11. wendy

    October 6, 2009

    Leslie, this is a fantastic and juicy post, rich with ideas to ponder and reflect on! I wish I had time to delve more into a meaty response. I like what sar said about women being more able to admit they’re unhappy, though I don’t know what the “truth” of that subject is, as far as any actual decrease in happiness.

    The one question I can answer without having to think about it is too much is that for me, having a child definitely did not make me less happy. I think the answer must be different for everybody, though. I wanted children for a very long time before we adopted our son, so it was wonderful to finally have a child. I had been self-focused plenty long by the time he came.

    I should say, though, that having a child did not automatically make me happy, either . . . happIER, yes. It filled a huge hole in my heart. But my happiness is more about my relationship with Deity and gratitude, than with motherhood in and of itself. When my relationship with Deity is lacking, the other areas of my life are more stressful, less fulfilling, etc. The same was true before being a mother.

    I believe children have the potential to bring us incredible joys and intense sorrows. I believe working with God through those times brings us great happiness and peace.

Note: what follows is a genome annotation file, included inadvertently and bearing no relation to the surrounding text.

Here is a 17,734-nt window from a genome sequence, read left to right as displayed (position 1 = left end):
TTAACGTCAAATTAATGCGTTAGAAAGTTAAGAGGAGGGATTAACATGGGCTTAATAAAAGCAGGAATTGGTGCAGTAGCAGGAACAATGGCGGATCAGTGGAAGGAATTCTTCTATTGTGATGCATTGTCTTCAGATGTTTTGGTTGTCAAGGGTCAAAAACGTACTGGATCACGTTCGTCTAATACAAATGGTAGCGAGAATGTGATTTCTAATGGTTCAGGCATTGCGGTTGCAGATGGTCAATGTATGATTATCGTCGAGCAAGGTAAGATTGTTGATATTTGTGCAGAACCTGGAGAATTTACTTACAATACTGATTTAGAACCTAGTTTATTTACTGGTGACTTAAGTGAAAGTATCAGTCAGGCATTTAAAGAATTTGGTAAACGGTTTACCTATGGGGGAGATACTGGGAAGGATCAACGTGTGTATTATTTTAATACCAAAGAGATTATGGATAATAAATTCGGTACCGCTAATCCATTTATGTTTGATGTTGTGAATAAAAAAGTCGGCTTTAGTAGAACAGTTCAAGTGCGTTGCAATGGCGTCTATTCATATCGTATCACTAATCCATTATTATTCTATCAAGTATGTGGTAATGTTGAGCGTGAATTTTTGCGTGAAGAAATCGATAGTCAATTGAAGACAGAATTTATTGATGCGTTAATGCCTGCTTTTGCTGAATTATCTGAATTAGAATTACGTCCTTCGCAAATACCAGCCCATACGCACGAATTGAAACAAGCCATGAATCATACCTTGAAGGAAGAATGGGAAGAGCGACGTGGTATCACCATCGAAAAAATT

Oh how I’m looking forward to thinking about this more–wonderful wonderful post!!

  12. Tay

    October 6, 2009

    Are we less happy as women? I agree with Sar’s statement that we are just more able to express unhappiness. And then to take that statement and add it to the post, perhaps because we are more able to express unhappiness we become increasingly unhappy.

    Perhaps, also, women now don’t have as much realization that children are what will bring us the most joy, especially because they bring so much non-joy, like frustration and bitten tongues. 😉 With so much me-value, there ought to be more out there proclaiming everybody-else-value, promoting getting outside of ourselves.

  13. Karen M.

    October 6, 2009